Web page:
Refugees: Is Europe also to blame?
Other countries have followed Germany's example and re-introduced border controls in recent days. Some politicians are calling for sanctions in the dispute over refugee quotas. As the EU displays its lack of consensus on the refugee issue some commentators draw attention to the Union's foreign policy and point out that it failed years ago.
With its disastrous foreign policy the EU bears partial responsibility for the refugee crisis, the liberal daily Jutarnji List comments: "As part of the European Union, the strongest economy in the world, we are cheap, cowardly and egoistic. We looked on as EU members and our Nato allies triggered the disasters in Iraq and Libya with a medicine that was worse than the sickness. Our Europe betrayed and humiliated Kurdistan, which we now expect to protect us from the IS terrorists, while our Nato ally Turkey rammed the knife into its ribs from behind. Our Europe laid waste to Palestine together with the US and prepared the terrain for terrorism. And our Europe cares precious little about Darfur and Rohingya - if at all."
Nothing learned from past mistakes
With its indecisiveness Europe keeps failing in crisis situations and hasn't learned from its mistakes, the liberal daily Público criticises: "The postponement of a joint resolution on the distribution of refugees at a time when the return of border controls is jeopardising the Schengen Area is the latest in a series of bad news. The EU simply isn't up to the task in this crisis. And as far as the situation in Syria is concerned this isn't the first time either: according to Nobel Peace Prize recipient Martti Ahtisaari Russia offered to have Syrian ruler Assad removed from office in 2012 but the EU and the US carelessly ignored the offer because they assumed that Assad would be hunted out of office anyway. Unfortunately that didn't happen. And today, many thousands of deaths and refugees later, they are willing to include Assad in the dialogue aimed at putting an end to the war and the refugee crisis. Will anyone draw any lessons from this fatal delay?"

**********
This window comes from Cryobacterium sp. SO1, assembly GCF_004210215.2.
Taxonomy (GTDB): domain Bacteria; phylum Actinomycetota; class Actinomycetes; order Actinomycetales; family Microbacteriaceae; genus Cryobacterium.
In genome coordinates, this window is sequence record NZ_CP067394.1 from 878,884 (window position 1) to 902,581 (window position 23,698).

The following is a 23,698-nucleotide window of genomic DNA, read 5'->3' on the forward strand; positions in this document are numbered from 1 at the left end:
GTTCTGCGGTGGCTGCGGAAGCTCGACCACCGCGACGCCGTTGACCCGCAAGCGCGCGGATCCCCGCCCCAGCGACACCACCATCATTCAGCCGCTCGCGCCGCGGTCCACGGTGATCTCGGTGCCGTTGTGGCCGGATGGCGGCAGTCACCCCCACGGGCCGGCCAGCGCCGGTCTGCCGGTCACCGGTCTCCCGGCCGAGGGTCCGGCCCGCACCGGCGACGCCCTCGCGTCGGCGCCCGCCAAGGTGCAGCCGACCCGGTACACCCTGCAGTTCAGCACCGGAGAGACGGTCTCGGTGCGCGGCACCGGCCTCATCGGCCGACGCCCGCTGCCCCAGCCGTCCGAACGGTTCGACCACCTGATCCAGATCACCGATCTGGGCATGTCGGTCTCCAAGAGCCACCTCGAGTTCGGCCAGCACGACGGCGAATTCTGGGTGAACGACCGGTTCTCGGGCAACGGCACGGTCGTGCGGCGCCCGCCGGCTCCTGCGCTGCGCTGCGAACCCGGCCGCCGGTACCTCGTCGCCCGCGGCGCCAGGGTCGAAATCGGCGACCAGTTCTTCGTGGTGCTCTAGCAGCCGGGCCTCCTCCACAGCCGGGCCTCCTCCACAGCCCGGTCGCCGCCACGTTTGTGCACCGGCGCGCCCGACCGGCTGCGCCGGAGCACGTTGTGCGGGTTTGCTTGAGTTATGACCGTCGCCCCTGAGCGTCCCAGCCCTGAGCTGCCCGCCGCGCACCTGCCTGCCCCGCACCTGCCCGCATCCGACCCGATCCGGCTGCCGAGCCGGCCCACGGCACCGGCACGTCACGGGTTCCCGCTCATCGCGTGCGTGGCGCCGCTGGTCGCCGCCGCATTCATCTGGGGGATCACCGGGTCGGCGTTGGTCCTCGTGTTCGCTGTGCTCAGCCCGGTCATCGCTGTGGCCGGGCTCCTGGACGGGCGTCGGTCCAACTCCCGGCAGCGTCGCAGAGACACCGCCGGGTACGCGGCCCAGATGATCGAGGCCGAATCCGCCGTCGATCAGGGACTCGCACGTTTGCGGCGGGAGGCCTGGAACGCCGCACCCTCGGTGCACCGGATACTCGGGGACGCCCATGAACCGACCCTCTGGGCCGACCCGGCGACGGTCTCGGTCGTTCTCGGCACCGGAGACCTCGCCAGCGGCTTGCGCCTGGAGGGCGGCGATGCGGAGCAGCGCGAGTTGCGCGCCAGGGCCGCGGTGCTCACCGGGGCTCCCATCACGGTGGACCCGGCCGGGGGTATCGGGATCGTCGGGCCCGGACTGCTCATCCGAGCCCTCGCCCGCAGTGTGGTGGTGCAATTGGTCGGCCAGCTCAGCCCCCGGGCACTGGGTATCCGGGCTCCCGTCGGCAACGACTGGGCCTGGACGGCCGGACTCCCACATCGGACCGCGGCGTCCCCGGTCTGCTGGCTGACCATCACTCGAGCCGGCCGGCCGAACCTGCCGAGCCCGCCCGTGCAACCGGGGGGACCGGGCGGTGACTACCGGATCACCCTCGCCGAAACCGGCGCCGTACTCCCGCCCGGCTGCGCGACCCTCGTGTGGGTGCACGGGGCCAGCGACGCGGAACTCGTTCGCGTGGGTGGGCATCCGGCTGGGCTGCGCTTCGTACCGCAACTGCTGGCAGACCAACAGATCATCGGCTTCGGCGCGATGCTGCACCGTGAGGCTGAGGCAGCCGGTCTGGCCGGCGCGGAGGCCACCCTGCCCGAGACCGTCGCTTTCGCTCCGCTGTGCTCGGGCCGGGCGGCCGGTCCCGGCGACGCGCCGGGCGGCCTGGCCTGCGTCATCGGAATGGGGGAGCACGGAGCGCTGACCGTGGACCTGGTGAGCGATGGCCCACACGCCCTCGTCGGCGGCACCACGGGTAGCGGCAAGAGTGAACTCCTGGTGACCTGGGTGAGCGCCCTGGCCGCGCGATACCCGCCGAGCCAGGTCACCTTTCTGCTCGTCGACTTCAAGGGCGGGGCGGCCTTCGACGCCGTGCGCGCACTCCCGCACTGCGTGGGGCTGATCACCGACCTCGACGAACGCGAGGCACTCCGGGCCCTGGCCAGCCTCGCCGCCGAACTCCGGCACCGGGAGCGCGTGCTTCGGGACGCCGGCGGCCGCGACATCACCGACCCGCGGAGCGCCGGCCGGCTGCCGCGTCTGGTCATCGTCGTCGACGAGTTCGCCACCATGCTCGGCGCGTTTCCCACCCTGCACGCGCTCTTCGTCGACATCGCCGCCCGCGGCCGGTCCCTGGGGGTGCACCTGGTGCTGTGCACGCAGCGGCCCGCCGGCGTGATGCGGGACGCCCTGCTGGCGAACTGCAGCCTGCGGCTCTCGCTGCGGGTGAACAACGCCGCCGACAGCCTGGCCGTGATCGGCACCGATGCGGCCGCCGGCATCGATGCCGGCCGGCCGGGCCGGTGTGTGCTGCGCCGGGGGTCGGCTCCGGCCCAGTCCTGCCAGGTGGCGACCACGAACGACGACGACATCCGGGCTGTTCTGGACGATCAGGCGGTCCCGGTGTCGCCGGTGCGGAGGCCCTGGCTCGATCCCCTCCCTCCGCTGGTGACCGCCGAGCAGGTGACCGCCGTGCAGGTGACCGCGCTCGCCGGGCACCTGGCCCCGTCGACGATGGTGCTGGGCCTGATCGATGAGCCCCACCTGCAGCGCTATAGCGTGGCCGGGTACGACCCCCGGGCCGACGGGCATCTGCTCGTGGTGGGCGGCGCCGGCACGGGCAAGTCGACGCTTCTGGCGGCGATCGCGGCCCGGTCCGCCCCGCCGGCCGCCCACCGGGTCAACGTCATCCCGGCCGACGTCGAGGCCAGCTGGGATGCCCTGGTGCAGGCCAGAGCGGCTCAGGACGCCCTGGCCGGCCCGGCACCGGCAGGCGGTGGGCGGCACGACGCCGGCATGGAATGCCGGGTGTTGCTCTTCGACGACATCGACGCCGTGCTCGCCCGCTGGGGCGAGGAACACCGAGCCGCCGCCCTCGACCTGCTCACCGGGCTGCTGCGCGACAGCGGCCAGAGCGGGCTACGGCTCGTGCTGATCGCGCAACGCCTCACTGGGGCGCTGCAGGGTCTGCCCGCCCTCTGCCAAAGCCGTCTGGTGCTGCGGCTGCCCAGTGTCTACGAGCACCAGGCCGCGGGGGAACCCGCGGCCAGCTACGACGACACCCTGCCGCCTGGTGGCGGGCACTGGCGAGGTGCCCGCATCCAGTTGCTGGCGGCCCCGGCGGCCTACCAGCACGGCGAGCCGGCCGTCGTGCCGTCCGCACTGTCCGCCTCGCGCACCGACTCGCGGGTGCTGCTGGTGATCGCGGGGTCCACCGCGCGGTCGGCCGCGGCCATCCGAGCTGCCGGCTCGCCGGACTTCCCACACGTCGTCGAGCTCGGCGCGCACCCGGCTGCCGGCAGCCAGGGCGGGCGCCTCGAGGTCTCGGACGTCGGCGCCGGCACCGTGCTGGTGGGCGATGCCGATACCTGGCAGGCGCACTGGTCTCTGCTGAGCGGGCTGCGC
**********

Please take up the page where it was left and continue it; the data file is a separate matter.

Pacifism is anachronistic today
Europe must admit that pacifism achieves nothing in the 21st century, the liberal daily Corriere del Ticino argues: "The number of armed conflicts on Europe's borders has grown exponentially in recent years. Since 2014 the war in Ukraine has claimed 8,000 lives. ... Turkey, far more unstable and unpredictable today than a couple of years ago, is waging a merciless war against the Kurds and particularly the PKK. Which leads one to think that Ankara is using the millions of Syrian refugees in the country who want to come to Europe to improve its bargaining position. To say nothing of the conflict in neighbouring Syria, where the war between the Assad regime and the IS caliphate is laying waste to the country. ... The first fifteen years of this century should convince even the most diehard pacifists that a respectable military budget and efficient defence against cyber wars, terrorism and armed conflict are no longer merely an optional policy today."
Only defeat of IS can stop flood of refugees
In the refugee crisis Europe and the US must eliminate the evil at its roots, namely the IS terrorist organisation, the conservative daily Irish Independent urges: "It is plain that the unfolding refugee tragedy can only be accelerated by the new terrors being visited on the people of the region each day. Justice ministers can meet in Europe, but unless Isil is confronted and the region stabilised, the bodies of children whose parents have been driven from their homes will continue to be washed up on the beaches of Europe. Safe zones must be established in the Middle East. ... The lack of leadership and a clear strategy merely serves the dark interests of Isil."